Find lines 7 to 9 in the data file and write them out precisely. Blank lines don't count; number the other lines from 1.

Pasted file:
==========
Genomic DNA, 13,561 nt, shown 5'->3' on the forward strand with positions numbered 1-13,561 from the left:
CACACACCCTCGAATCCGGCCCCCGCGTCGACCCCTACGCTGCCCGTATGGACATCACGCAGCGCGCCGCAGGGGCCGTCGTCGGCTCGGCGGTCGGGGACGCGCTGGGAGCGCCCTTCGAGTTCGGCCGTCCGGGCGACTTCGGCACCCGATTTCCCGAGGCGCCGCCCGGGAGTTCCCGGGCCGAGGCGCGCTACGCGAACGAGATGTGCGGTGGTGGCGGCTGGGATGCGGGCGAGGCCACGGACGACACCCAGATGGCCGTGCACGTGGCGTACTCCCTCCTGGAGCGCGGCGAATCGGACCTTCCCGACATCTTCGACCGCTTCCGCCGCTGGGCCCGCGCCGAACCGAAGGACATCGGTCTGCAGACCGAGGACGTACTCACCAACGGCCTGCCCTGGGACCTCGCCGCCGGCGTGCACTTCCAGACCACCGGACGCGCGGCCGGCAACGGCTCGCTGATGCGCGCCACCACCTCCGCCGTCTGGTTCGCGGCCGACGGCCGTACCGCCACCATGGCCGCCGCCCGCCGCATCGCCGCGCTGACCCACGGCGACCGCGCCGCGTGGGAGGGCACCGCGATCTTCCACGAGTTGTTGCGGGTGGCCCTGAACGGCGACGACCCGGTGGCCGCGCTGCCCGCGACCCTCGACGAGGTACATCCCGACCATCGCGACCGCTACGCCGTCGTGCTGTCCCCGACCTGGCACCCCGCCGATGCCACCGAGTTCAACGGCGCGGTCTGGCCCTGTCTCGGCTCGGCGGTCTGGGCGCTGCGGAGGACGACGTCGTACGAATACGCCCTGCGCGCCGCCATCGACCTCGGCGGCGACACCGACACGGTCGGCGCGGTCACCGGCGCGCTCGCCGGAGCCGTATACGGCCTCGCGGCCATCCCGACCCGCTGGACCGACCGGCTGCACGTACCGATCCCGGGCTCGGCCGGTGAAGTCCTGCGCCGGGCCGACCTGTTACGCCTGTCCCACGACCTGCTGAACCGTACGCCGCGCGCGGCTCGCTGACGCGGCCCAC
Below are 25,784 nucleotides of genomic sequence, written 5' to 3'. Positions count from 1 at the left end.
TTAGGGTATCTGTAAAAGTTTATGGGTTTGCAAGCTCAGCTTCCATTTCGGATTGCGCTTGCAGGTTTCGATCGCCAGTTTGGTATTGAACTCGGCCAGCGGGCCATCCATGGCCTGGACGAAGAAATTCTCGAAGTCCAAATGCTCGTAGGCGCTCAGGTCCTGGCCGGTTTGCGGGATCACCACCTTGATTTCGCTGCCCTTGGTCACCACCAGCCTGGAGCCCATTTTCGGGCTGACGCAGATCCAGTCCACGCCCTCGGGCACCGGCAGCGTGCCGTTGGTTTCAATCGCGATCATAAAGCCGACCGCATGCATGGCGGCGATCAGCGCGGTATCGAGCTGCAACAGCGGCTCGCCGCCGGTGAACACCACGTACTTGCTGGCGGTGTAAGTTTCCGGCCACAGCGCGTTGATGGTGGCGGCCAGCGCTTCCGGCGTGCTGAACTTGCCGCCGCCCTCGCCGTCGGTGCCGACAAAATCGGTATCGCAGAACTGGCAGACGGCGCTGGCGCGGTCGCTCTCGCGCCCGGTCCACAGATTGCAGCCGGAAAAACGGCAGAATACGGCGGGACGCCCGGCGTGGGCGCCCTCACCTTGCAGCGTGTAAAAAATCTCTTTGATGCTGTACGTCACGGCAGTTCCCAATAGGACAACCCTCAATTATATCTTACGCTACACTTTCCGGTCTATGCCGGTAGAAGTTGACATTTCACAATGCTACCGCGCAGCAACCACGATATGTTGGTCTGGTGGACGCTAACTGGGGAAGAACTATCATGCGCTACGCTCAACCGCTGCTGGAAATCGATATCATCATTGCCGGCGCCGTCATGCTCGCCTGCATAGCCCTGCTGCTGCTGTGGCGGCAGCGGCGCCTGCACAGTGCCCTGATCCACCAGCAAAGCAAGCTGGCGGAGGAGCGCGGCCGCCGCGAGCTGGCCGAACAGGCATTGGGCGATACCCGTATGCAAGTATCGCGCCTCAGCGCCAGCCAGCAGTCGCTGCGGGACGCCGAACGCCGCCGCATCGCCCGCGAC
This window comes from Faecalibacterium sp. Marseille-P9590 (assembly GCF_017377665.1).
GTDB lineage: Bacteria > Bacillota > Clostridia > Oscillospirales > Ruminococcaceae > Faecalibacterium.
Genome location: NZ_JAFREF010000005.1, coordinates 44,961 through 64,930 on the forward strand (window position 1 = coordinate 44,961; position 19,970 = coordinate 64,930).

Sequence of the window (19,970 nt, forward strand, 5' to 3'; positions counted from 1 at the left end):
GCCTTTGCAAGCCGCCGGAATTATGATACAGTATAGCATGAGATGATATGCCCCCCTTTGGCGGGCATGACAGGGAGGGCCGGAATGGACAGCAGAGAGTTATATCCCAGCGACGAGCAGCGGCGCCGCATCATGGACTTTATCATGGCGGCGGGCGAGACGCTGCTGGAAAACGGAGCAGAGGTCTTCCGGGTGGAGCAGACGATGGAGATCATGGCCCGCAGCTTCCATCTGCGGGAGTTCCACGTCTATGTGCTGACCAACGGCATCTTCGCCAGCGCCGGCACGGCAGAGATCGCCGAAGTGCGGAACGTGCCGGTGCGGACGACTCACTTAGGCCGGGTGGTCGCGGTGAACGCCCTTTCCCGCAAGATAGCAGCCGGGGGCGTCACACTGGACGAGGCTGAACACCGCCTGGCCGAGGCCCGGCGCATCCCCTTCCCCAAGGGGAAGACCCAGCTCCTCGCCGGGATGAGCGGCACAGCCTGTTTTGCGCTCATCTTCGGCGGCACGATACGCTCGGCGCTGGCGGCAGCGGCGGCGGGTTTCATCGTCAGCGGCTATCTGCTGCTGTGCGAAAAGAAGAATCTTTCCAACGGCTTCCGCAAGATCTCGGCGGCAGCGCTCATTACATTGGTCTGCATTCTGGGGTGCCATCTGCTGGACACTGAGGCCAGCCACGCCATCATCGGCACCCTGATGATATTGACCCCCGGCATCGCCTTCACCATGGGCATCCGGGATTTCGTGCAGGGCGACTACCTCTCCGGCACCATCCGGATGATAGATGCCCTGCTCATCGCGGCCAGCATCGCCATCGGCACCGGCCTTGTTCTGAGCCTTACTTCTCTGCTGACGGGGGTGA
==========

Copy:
Genome location: NZ_JAFREF010000005.1, coordinates 44,961 through 64,930 on the forward strand (window position 1 = coordinate 44,961; position 19,970 = coordinate 64,930).

Sequence of the window (19,970 nt, forward strand, 5' to 3'; positions counted from 1 at the left end):
GCCTTTGCAAGCCGCCGGAATTATGATACAGTATAGCATGAGATGATATGCCCCCCTTTGGCGGGCATGACAGGGAGGGCCGGAATGGACAGCAGAGAGTTATATCCCAGCGACGAGCAGCGGCGCCGCATCATGGACTTTATCATGGCGGCGGGCGAGACGCTGCTGGAAAACGGAGCAGAGGTCTTCCGGGTGGAGCAGACGATGGAGATCATGGCCCGCAGCTTCCATCTGCGGGAGTTCCACGTCTATGTGCTGACCAACGGCATCTTCGCCAGCGCCGGCACGGCAGAGATCGCCGAAGTGCGGAACGTGCCGGTGCGGACGACTCACTTAGGCCGGGTGGTCGCGGTGAACGCCCTTTCCCGCAAGATAGCAGCCGGGGGCGTCACACTGGACGAGGCTGAACACCGCCTGGCCGAGGCCCGGCGCATCCCCTTCCCCAAGGGGAAGACCCAGCTCCTCGCCGGGATGAGCGGCACAGCCTGTTTTGCGCTCATCTTCGGCGGCACGATACGCTCGGCGCTGGCGGCAGCGGCGGCGGGTTTCATCGTCAGCGGCTATCTGCTGCTGTGCGAAAAGAAGAATCTTTCCAACGGCTTCCGCAAGATCTCGGCGGCAGCGCTCATTACATTGGTCTGCATTCTGGGGTGCCATCTGCTGGACACTGAGGCCAGCCACGCCATCATCGGCACCCTGATGATATTGACCCCCGGCATCGCCTTCACCATGGGCATCCGGGATTTCGTGCAGGGCGACTACCTCTCCGGCACCATCCGGATGATAGATGCCCTGCTCATCGCGGCCAGCATCGCCATCGGCACCGGCCTTGTTCTGAGCCTTACTTCTCTGCTGACGGGGGTGA